Compare any two graphics cards:
Radeon HD 6970 vs Radeon HD 7950 3GB
IntroThe Radeon HD 6970 features core clock speeds of 880 MHz on the GPU, and 1375 MHz on the 2048 MB of GDDR5 RAM. It features 1536 SPUs as well as 96 TAUs and 32 ROPs.
Compare those specifications to the Radeon HD 7950 3GB, which features GPU clock speed of 800 MHz, and 3072 MB of GDDR5 memory set to run at 1250 MHz through a 384-bit bus. It also is comprised of 1792 SPUs, 112 TAUs, and 32 ROPs.
Power Usage and Theoretical Benchmarks
Power Consumption (Max TDP)
Theoretically speaking, the Radeon HD 7950 3GB should be much faster than the Radeon HD 6970 in general. (explain)
Texel RateThe Radeon HD 7950 3GB is a small bit (more or less 6%) better at texture filtering than the Radeon HD 6970. (explain)
Pixel RateThe Radeon HD 6970 is a small bit (about 10%) faster with regards to full screen anti-aliasing than the Radeon HD 7950 3GB, and also will be able to handle higher screen resolutions more effectively. (explain)
Please note that the above 'benchmarks' are all just theoretical - the results were calculated based on the card's specifications, and real-world performance may (and probably will) vary at least a bit.
Please note that the price comparisons are based on search keywords - sometimes it might show cards with very similar names that are not exactly the same as the one chosen in the comparison. We do try to filter out the wrong results as best we can, though.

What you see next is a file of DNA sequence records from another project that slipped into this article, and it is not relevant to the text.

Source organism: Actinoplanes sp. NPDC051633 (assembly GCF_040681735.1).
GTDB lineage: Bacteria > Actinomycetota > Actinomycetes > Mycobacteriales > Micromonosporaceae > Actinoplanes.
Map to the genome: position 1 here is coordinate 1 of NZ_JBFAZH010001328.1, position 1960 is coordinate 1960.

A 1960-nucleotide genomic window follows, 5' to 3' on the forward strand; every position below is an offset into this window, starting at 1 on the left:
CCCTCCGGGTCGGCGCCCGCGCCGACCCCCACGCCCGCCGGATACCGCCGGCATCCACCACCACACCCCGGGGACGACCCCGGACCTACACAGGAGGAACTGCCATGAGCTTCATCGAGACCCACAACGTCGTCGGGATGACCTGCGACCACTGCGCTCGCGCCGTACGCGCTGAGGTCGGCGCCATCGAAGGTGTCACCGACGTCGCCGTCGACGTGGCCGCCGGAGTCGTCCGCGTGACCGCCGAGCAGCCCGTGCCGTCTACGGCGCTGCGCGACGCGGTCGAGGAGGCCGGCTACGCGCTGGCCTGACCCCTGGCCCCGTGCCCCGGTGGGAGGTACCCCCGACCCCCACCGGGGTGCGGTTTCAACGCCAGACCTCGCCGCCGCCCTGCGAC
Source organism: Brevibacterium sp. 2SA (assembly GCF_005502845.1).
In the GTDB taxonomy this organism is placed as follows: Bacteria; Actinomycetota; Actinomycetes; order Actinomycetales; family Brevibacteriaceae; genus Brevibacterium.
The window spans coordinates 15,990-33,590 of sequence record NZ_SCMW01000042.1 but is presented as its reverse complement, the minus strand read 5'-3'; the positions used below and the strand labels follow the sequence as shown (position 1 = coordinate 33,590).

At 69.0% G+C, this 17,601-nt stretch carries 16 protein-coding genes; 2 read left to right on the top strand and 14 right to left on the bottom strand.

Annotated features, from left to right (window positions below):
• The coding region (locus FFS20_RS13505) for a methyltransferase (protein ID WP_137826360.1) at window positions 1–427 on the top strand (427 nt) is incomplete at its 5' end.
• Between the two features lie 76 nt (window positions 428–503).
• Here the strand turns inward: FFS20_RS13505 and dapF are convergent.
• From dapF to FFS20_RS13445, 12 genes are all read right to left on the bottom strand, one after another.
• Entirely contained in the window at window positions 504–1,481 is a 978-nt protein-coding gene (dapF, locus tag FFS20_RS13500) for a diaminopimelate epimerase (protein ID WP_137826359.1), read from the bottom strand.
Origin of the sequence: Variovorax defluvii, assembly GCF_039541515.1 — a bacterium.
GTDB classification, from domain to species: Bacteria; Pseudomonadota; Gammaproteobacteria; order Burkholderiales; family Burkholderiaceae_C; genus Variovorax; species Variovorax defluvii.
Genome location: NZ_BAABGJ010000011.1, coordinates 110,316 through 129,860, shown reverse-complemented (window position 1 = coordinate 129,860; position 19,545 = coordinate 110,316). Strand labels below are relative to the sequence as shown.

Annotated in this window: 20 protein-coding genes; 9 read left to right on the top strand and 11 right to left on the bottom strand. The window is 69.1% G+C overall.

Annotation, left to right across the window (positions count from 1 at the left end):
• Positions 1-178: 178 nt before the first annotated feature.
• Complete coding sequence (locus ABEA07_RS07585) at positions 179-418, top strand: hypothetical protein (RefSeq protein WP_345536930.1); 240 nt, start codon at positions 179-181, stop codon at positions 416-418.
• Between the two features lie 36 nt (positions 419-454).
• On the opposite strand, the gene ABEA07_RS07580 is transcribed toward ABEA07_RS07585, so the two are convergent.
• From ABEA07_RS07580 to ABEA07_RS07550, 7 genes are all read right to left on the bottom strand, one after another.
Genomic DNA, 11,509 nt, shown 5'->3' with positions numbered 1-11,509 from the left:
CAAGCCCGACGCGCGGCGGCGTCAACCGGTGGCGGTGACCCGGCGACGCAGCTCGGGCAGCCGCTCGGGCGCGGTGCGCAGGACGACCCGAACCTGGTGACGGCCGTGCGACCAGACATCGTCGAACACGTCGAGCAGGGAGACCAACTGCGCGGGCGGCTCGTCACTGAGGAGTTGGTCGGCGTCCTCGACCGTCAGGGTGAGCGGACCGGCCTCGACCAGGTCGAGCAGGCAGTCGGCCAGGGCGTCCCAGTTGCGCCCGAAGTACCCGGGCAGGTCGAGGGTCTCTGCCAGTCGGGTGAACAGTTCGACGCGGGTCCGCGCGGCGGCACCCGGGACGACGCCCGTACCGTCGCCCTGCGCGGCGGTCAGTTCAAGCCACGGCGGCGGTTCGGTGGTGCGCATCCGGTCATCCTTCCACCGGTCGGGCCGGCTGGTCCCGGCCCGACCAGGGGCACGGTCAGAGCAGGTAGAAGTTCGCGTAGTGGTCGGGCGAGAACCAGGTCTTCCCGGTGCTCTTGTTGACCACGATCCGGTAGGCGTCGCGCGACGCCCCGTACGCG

Memory Bandwidth: Memory bandwidth is the max amount of information (counted in MB per second) that can be transported across the external memory interface within a second. It's worked out by multiplying the interface width by its memory speed. If it uses DDR type memory, it must be multiplied by 2 again. If it uses DDR5, multiply by 4 instead. The better the card's memory bandwidth, the faster the card will be in general. It especially helps with anti-aliasing, HDR and higher screen resolutions.
Texel Rate: Texel rate is the maximum amount of texture map elements (texels) that can be applied in one second. This figure is worked out by multiplying the total texture units by the core clock speed of the chip. The better this number, the better the video card will be at texture filtering (anisotropic filtering - AF). It is measured in millions of texels in one second.
Pixel Rate: Pixel rate is the most pixels that the graphics card can possibly write to its local memory in one second - measured in millions of pixels per second. Pixel rate is calculated by multiplying the amount of colour ROPs by the the card's clock speed. ROPs (Raster Operations Pipelines - also sometimes called Render Output Units) are responsible for filling the screen with pixels (the image). The actual pixel fill rate is also dependant on many other factors, especially the memory bandwidth of the card - the lower the memory bandwidth is, the lower the ability to get to the max fill rate.